Roth must have taken some impetus from James Joyce, particularly for the last section of his book, in which David's stream-of-consciousness throughout his electrocution experience is polyphonally interwoven with the existence-experience of a variety of persons who witness and react to the accident. This tour-de-force is to be the only out-of-character note in the entire work, as it represents a change of point of view and of method, acceptable indeed as a device for heightening the tension of the climactic episode of the book, but distracting in that it carries the reader into the realms of literary appreciation whereas up until that point he is so completely identified with David's views and reactions that he is living, rather than reading of life. But in so important a work, the virtuoso effect of this section may well be disregarded.

The amazing achievement of Call It Sleep is the poetic spell maintained with complete intensity even while the book is written on a naturalistic basis. The poetic soul of the child absorbs and transmutes every experience, creates God out of the short-circuit flash of the streetcar's buried powerline. (pp. xlvii-viii)

[There] is built up a whole and unsurpassable portrait of the child's world in an American slum,… rendered with the pulse and beat of life itself, with the full projection that takes art out of the particularization of an individual experience into the universal. (p. xlix)

This is not the kind of childhood-in-the-slums portrait that capitalized on picturesque values and on the easy effects of looking backward through survival and transcendence. This is not the kind of immigrant-portrait that abounds in Torahmumbling patriarchs who are golden-hearted and filled with old-country wisdom. Nor is it the accented kind of "sociological fiction" which points with alarm to the breeding ground of gangsters.

This is the human portrait of people striving to master themselves, to live with each other, people sometimes giving way to their impulses for vulgarity and filth, people on animal and on spiritual levels, people acting out of every human impulse and under every human influence. Call It Sleep, because it is pure art, increases human understanding. (pp. l-i)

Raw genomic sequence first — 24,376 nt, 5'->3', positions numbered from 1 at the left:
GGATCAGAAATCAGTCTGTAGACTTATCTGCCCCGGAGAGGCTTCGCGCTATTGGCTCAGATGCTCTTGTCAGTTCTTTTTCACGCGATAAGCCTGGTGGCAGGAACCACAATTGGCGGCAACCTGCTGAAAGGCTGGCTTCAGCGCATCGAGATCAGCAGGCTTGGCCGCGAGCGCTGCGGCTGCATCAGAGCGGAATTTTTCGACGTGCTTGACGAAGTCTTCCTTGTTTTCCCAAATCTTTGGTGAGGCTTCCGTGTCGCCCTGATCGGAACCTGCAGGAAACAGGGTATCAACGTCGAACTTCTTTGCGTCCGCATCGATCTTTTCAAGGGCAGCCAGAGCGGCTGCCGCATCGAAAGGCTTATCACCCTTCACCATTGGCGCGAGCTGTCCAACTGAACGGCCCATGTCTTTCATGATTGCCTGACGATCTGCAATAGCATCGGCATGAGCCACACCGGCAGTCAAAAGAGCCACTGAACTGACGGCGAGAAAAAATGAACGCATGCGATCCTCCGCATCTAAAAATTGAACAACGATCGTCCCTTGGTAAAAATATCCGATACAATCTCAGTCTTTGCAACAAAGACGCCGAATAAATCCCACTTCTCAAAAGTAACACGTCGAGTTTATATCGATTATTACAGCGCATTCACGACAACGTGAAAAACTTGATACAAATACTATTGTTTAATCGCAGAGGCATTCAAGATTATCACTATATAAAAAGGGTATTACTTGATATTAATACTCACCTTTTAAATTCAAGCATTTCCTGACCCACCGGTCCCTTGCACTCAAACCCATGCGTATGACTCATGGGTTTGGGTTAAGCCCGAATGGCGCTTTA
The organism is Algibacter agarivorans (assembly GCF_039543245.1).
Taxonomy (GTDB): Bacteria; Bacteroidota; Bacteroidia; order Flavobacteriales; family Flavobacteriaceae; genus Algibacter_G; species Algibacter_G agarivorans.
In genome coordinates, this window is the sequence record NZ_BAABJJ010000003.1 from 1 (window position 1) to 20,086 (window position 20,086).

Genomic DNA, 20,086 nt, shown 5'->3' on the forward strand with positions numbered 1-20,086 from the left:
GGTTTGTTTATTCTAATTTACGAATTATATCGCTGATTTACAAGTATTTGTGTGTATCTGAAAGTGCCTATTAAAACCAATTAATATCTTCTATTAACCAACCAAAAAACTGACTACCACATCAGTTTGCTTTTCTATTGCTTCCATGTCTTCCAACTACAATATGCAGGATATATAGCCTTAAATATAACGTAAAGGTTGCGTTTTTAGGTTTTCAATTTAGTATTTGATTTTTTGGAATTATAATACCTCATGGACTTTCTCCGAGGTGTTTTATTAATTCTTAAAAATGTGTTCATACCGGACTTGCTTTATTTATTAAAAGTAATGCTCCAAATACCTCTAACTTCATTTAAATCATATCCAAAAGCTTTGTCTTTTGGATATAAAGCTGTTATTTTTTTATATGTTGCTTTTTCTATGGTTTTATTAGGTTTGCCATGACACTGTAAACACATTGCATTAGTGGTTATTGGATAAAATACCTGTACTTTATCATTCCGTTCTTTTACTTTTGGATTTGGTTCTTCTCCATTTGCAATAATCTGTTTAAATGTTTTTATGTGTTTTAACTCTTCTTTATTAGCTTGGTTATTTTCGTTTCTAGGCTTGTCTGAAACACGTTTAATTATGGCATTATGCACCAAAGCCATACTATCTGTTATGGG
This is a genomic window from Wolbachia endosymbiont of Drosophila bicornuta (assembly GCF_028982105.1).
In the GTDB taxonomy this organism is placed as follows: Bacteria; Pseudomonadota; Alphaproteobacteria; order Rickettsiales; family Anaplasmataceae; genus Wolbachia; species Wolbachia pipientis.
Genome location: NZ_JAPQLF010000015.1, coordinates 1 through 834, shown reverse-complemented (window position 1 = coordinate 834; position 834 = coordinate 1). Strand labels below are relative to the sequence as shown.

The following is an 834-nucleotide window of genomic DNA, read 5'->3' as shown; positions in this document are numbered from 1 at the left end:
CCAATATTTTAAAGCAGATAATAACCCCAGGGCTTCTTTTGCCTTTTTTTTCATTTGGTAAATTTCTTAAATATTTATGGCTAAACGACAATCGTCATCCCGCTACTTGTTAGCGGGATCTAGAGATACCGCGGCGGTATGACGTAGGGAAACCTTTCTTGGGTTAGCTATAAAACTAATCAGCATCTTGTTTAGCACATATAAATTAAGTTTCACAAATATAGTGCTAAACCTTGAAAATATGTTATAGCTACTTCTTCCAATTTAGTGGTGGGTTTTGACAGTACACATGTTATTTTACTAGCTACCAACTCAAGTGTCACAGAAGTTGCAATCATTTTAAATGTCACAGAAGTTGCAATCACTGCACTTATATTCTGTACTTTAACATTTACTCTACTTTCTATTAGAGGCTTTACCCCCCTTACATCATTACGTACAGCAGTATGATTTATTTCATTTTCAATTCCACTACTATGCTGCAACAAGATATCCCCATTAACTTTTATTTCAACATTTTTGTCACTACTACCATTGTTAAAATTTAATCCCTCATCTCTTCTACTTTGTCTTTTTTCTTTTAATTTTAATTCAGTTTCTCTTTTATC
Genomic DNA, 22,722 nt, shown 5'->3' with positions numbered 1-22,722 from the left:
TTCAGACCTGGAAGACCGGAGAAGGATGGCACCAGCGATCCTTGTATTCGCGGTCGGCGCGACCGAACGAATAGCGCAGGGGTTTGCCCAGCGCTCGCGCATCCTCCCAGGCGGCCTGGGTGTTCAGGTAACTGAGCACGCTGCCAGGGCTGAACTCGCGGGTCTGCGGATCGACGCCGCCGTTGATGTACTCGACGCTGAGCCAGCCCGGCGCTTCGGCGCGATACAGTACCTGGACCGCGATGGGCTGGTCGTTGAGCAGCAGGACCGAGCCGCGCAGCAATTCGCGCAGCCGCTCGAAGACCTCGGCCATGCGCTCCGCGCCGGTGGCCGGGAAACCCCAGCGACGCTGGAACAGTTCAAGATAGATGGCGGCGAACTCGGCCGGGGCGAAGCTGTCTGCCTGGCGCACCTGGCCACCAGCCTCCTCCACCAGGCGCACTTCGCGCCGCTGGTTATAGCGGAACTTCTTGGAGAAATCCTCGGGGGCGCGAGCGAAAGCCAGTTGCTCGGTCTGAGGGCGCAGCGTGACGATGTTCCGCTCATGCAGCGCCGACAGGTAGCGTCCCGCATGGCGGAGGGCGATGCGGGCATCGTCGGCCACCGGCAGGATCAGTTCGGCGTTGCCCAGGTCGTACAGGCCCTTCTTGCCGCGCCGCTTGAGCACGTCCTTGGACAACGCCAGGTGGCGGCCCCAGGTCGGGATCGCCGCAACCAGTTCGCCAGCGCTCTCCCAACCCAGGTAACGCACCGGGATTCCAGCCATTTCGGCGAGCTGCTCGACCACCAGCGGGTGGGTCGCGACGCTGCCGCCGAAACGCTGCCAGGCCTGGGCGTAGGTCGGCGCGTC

Meyer Levin, "A Personal Appreciation" (1960; reprinted by permission of Cooper Square Publishers, Inc.), an introduction to Call It Sleep, by Henry Roth, Pageant Books, 1960, pp. xlvi-li.

When [Call It Sleep] first appeared I assured my public that Henry Roth had the gifts of a "major novelist," and I also suggested that his sense of dialect—Yiddish, Irish, Italian—could make his fortune in Hollywood. (I blush for this last not because it proved unprophetic but because the comment was basically unperceptive—no gift of Henry Roth could have been used by Hollywood.) In the forties I repeated the business about Henry Roth having the "literary equipment of a major novelist," adding that this could be said of "no other American Jewish writer."

I mention these estimates neither in a mood of self-congratulation nor penance, but because they suggest a consistent and representative attitude shared by the novel's first startled readers. (p. 89)

The central relationship of the book is the family, holy or unholy, of father, mother and child…. Jealous resentment between father and son, passion between mother and child, the true eternal triangle, are described not in scenes of childhood remembered but of childhood directly experienced. In this respect alone the novel is extraordinary. Here is no childhood, wistful, cute, or heart-breaking, remembered in anger or nostalgia by the adult intelligence. The impact of the events has not been weakened by the hindsight of adult comprehension. On the contrary, experience presents itself, raw, frightening, radiant, unsullied by understanding….

That the reader is persuaded rather than irritated by the child's hysterical reactions to the routine instructions of street and family life, in the slums or out of them, is a major achievement of the author.

Part of the force of the novel lies in its transcendence of the fashionable realism of the thirties. Call It Sleep cannot be pigeon-holed as a social document or a slice of life in the slums of Brownsville and the East Side. The frequent comparison of Henry Roth with James Farrell is misleading because nowhere does Farrell evince the poetic vitality of Roth. In Roth fidelity to the depiction of the environment is always complemented by the imaginative capacity to weld the drab details of the outer world into the transport of the child's vision. Sordid commonplaces of the experience of growing up in a poor tenement … are described in all their helpless dreariness. So far the realist with wonderfully acute ear and eye. But the coarsely actual, refined by the delicacy of perception of the hyper-sensitive child, becomes ultimate horror and glory. In this fusion of the realistic and poetic Roth is far closer to Joyce, whose influence is sometimes too apparent, particularly in the final chapter, than to the social realists of the thirties. (p. 90)

The debunking of the cheder can become as superficial a stereotype as its sentimental idealization. If this were all, you would have the Jewish counterpart of the naturalistic description of a parochial school such as you can find in the Studs Lonigan trilogy of Farrell. But Roth uses naturalism as one of his means, never as an end. Something glows in that cheder…. (p. 91)

If East Side life were glimpsed only through David's febrile awareness, the novel would still be powerful but limited in range. Roth, however, always lets you feel the "real" outer texture of the objective experience which the child suffers subjectively….